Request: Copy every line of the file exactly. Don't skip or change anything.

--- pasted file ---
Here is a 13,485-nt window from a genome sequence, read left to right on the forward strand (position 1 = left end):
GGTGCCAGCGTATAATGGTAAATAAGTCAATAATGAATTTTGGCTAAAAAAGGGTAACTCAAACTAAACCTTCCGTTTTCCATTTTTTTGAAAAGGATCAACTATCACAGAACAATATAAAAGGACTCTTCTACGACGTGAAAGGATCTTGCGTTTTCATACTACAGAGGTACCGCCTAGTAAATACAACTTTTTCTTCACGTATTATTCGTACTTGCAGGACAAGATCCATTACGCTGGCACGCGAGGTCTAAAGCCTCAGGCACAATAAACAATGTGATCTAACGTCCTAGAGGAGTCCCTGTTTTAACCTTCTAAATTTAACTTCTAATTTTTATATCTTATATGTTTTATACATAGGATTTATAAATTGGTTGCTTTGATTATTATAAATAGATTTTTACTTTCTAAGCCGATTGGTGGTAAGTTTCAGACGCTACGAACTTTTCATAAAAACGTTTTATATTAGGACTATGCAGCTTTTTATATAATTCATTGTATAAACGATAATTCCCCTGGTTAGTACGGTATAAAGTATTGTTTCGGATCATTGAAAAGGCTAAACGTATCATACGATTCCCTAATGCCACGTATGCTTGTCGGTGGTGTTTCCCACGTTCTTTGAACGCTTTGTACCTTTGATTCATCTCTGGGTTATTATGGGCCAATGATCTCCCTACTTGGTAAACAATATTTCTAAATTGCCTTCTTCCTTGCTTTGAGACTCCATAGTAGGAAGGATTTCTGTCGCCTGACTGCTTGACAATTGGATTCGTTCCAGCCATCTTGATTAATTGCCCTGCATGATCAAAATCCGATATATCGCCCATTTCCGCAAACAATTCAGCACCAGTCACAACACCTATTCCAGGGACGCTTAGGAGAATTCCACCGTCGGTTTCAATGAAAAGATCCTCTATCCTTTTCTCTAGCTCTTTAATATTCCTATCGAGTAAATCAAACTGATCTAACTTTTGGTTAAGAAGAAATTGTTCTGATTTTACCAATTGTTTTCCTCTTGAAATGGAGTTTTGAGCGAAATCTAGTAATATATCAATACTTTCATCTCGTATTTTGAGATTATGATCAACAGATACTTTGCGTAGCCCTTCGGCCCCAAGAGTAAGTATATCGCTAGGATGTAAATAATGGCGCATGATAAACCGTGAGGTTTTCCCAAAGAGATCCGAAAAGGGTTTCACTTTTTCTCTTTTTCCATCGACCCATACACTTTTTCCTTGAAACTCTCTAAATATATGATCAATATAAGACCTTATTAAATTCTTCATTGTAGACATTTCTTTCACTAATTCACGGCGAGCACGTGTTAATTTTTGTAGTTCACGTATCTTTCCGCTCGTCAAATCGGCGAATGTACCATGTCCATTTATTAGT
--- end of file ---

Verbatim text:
Here is a 13,485-nt window from a genome sequence, read left to right on the forward strand (position 1 = left end):
GGTGCCAGCGTATAATGGTAAATAAGTCAATAATGAATTTTGGCTAAAAAAGGGTAACTCAAACTAAACCTTCCGTTTTCCATTTTTTTGAAAAGGATCAACTATCACAGAACAATATAAAAGGACTCTTCTACGACGTGAAAGGATCTTGCGTTTTCATACTACAGAGGTACCGCCTAGTAAATACAACTTTTTCTTCACGTATTATTCGTACTTGCAGGACAAGATCCATTACGCTGGCACGCGAGGTCTAAAGCCTCAGGCACAATAAACAATGTGATCTAACGTCCTAGAGGAGTCCCTGTTTTAACCTTCTAAATTTAACTTCTAATTTTTATATCTTATATGTTTTATACATAGGATTTATAAATTGGTTGCTTTGATTATTATAAATAGATTTTTACTTTCTAAGCCGATTGGTGGTAAGTTTCAGACGCTACGAACTTTTCATAAAAACGTTTTATATTAGGACTATGCAGCTTTTTATATAATTCATTGTATAAACGATAATTCCCCTGGTTAGTACGGTATAAAGTATTGTTTCGGATCATTGAAAAGGCTAAACGTATCATACGATTCCCTAATGCCACGTATGCTTGTCGGTGGTGTTTCCCACGTTCTTTGAACGCTTTGTACCTTTGATTCATCTCTGGGTTATTATGGGCCAATGATCTCCCTACTTGGTAAACAATATTTCTAAATTGCCTTCTTCCTTGCTTTGAGACTCCATAGTAGGAAGGATTTCTGTCGCCTGACTGCTTGACAATTGGATTCGTTCCAGCCATCTTGATTAATTGCCCTGCATGATCAAAATCCGATATATCGCCCATTTCCGCAAACAATTCAGCACCAGTCACAACACCTATTCCAGGGACGCTTAGGAGAATTCCACCGTCGGTTTCAATGAAAAGATCCTCTATCCTTTTCTCTAGCTCTTTAATATTCCTATCGAGTAAATCAAACTGATCTAACTTTTGGTTAAGAAGAAATTGTTCTGATTTTACCAATTGTTTTCCTCTTGAAATGGAGTTTTGAGCGAAATCTAGTAATATATCAATACTTTCATCTCGTATTTTGAGATTATGATCAACAGATACTTTGCGTAGCCCTTCGGCCCCAAGAGTAAGTATATCGCTAGGATGTAAATAATGGCGCATGATAAACCGTGAGGTTTTCCCAAAGAGATCCGAAAAGGGTTTCACTTTTTCTCTTTTTCCATCGACCCATACACTTTTTCCTTGAAACTCTCTAAATATATGATCAATATAAGACCTTATTAAATTCTTCATTGTAGACATTTCTTTCACTAATTCACGGCGAGCACGTGTTAATTTTTGTAGTTCACGTATCTTTCCGCTCGTCAAATCGGCGAATGTACCATGTCCATTTATTAGT